- Jeffrey Corzine, son of ex-N.J. governor, dead at 31
- Australian surfing magazine sorry for calling indigenous surfer ‘apeish’
- Records: Man in Fla. theater shooting also was texting
- The Putin problem: U.S. needs Russian rockets for spy satellites
- Florida cops ticket toddler in toy convertible: report
- Kerry warns of ‘very serious’ response to Crimea-Russia alliance
- Fla. Rep. Alan Grayson’s wife drops restraining order against him
- McDonald’s lawsuits filed over wages ‘stolen’ like Hamburglar steals Big Macs
- HUMPHRIES: Fight like a Democrat – An open letter to Sen. Mitch McConnell
- Florida board member shocks with ‘Heil Hitler’ salute at town meeting
Conservative Sen. Pat Roberts in the tea party’s crosshairs
Milton Wolf aims to take his seat all the way to the right
Mr. Loomis said, “Roberts is receiving substantial support from almost all Kansas Republicans. I don’t see much of an opening at all for Wolf, even if some outside groups may give him some assistance.”
Jennifer Duffy, of the Cook Political Report, said there is room for Mr. Wolf to outflank Mr. Roberts on the right. “These days, I don’t think any Republican incumbent can take a primary challenge lightly, and Roberts is no exception,” she said.
“Some of our friends out there are getting a bit out of hand,” Mr. Cardenas said. “My sense is it’s people who have more of a personal agenda than political agenda.”
Mr. Roberts‘ opponents say voters shouldn’t be fooled by his voting record this year and point out that he ranked much lower on Heritage Action’s 2012 list, with a score of 65 percent.
They also accuse him of adopting the same strategy that Sen. Orrin G. Hatch, Utah Republican, employed during his re-election fight, running to the right during the campaign only to return to his moderate ways after he won another six-year term.
“It’s important to remember that some of these incumbents are not liberals or even moderates,” Daniel Horowitz, the group’s policy director, said on they website. “But they are not conservatives either. They are a ruling class of special-interest career politicians who pursue personal power as an ends to itself. When it suits their need to cast some conservative votes, they will do so. But when they need to placate the special interests, they will jump in head first. They certainly will never put their careers on the line to fight for us.”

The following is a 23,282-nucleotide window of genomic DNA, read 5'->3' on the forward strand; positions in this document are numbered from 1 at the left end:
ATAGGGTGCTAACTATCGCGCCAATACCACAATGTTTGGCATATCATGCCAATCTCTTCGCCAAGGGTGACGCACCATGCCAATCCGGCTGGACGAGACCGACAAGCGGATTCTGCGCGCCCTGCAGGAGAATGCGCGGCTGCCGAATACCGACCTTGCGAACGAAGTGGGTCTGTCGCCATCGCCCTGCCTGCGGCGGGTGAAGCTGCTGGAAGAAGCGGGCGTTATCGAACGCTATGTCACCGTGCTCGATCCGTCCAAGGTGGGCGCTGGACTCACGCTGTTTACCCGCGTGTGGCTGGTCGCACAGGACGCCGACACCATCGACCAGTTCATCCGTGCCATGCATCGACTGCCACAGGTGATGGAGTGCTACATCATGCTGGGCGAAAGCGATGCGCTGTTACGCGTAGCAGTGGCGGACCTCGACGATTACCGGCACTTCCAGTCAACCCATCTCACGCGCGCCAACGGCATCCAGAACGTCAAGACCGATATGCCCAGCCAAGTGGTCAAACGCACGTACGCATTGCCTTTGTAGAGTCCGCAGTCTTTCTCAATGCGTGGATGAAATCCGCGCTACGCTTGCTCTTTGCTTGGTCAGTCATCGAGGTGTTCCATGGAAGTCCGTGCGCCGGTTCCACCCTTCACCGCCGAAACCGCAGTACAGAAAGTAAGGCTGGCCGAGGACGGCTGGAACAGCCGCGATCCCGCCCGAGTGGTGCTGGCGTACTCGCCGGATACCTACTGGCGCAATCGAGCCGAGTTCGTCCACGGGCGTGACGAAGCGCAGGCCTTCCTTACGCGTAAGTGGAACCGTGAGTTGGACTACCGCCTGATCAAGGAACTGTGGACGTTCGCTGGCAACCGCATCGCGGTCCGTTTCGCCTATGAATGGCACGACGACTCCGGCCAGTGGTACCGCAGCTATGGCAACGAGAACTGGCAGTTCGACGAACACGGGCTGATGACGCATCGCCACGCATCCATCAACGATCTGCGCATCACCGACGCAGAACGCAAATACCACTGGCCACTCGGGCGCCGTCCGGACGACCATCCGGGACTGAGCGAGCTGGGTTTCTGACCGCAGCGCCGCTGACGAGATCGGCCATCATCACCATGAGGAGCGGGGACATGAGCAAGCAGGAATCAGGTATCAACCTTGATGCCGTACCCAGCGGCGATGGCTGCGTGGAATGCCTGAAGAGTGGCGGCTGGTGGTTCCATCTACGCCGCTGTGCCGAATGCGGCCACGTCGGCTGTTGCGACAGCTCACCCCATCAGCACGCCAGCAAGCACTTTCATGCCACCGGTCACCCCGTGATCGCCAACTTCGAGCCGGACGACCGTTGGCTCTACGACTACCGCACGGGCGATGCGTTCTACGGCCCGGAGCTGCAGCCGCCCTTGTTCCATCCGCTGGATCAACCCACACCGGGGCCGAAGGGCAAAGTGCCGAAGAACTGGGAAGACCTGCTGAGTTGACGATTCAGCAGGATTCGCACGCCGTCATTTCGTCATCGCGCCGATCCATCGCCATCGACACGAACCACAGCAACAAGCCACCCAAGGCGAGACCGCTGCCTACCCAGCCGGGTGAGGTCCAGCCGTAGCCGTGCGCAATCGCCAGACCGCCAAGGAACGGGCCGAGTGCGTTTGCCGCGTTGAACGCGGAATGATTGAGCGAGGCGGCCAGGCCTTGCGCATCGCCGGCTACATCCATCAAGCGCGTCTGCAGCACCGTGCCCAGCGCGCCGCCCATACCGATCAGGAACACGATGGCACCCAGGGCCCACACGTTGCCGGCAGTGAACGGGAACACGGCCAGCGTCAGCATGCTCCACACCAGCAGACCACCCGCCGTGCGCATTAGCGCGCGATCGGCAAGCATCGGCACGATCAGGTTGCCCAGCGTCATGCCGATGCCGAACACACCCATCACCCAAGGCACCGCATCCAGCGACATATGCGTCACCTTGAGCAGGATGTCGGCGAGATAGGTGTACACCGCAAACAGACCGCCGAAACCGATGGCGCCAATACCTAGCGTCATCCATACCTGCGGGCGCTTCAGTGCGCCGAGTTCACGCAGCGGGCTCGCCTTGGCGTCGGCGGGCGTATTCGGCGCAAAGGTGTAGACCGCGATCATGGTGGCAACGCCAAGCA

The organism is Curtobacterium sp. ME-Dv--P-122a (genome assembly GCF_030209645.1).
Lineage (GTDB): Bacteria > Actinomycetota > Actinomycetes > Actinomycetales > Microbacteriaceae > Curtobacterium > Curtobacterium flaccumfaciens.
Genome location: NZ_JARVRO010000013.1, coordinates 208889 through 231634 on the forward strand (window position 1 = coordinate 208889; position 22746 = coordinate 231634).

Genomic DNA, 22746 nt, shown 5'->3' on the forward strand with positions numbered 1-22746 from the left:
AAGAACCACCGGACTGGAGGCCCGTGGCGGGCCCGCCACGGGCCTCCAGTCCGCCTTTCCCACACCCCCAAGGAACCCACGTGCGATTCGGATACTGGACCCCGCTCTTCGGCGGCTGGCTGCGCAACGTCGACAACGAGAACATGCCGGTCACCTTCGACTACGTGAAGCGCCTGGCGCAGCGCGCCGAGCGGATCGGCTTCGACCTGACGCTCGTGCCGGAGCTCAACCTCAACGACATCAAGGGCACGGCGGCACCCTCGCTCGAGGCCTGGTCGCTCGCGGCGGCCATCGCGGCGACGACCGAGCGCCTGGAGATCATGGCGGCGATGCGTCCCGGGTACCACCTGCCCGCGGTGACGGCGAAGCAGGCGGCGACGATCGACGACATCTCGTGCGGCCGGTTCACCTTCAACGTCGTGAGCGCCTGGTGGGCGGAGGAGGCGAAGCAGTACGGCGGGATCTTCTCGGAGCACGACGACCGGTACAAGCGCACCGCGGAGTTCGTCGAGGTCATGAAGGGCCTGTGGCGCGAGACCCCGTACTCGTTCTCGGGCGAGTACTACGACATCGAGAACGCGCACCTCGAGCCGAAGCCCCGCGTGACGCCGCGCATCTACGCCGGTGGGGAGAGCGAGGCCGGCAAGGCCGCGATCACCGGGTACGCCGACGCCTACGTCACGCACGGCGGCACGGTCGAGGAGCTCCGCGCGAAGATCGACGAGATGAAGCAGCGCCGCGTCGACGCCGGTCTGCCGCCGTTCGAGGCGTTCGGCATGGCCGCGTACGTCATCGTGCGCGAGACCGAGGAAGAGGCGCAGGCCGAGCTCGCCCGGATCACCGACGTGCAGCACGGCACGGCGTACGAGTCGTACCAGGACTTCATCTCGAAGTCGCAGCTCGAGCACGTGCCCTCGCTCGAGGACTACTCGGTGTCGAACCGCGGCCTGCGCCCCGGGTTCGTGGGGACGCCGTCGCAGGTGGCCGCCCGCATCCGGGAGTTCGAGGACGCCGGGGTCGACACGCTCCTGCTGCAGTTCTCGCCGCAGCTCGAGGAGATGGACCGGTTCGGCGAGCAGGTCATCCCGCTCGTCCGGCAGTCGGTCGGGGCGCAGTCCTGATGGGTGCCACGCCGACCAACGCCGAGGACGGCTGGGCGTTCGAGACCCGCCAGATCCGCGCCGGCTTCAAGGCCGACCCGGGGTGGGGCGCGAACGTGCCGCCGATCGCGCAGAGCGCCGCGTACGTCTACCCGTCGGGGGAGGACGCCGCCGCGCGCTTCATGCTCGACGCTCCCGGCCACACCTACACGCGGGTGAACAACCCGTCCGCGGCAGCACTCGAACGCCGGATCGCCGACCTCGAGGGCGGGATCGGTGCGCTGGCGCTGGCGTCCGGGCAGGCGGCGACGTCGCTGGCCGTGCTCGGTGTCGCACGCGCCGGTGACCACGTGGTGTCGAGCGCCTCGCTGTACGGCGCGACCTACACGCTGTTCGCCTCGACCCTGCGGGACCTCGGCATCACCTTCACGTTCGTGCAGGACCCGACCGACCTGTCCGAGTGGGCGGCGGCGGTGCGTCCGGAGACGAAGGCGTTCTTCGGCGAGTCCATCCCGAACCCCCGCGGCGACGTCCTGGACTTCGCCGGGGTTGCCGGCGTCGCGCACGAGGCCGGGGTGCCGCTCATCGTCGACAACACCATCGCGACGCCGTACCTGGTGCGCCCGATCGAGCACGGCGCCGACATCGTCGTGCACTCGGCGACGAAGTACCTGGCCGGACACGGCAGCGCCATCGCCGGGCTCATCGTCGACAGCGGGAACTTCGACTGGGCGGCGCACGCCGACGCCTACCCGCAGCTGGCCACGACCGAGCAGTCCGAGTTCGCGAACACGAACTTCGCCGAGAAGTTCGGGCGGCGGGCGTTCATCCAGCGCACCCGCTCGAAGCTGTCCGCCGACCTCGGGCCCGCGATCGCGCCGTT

© Copyright 2014 The Washington Times, LLC. Click here for reprint permission.
About the Author
- Sarah Palin endorses Ben Sasse in Nebraska GOP primary
- Florida election emblematic of new reality of money
- David Jolly wins in Florida, GOP keeps swing district seat
- Hard-fought congressional election in Florida is seen as a bellwether
- Former Iowa GOP chief takes post with Rand Paul PAC
Latest Blog Entries
- Most New Jersey voters say Gov. Chris Christie lied
- Political handicapper: GOP poised to win House seats in 2014
- Axelrod: Christie can recover from the bridge scandal
- ACLJ: Appointment of Obama supporter to lead IRS probe 'troubling'
- Americans support minimum wage increase, extending jobless benefits: poll
TWT Video Picks
By Emily Miller
Obama is losing the debate on gun ownership, concealed-carry permits
- USS Kidd sent to Indian Ocean after 'indication' of Malaysian jet crash
- F-35 secrets now showing up in Chinas stealth fighter
- Oil rig worker says he saw missing plane go down: report
- U.S. pilot scares off Iranians with 'Top Gun'-worthy stunt: 'You really ought to go home'
- MILLER: Law enforcement realizes good people with guns deter crime
- GOP bill tries to pull courts into fight with Obama on executive power, enforcing laws
- After three days, Redskins finally address defensive needs
- NRA shirt gets N.Y. high school student suspended
- Snowden: NSA uses fake Facebook to hack into users' computers
- Ben Carson: America's now 'very much like Nazi Germany'
Chaos as Manhattan building explodes
Pope Francis meets his 'mini-me'
Celebrity deaths in 2014
Winter storm hits states — again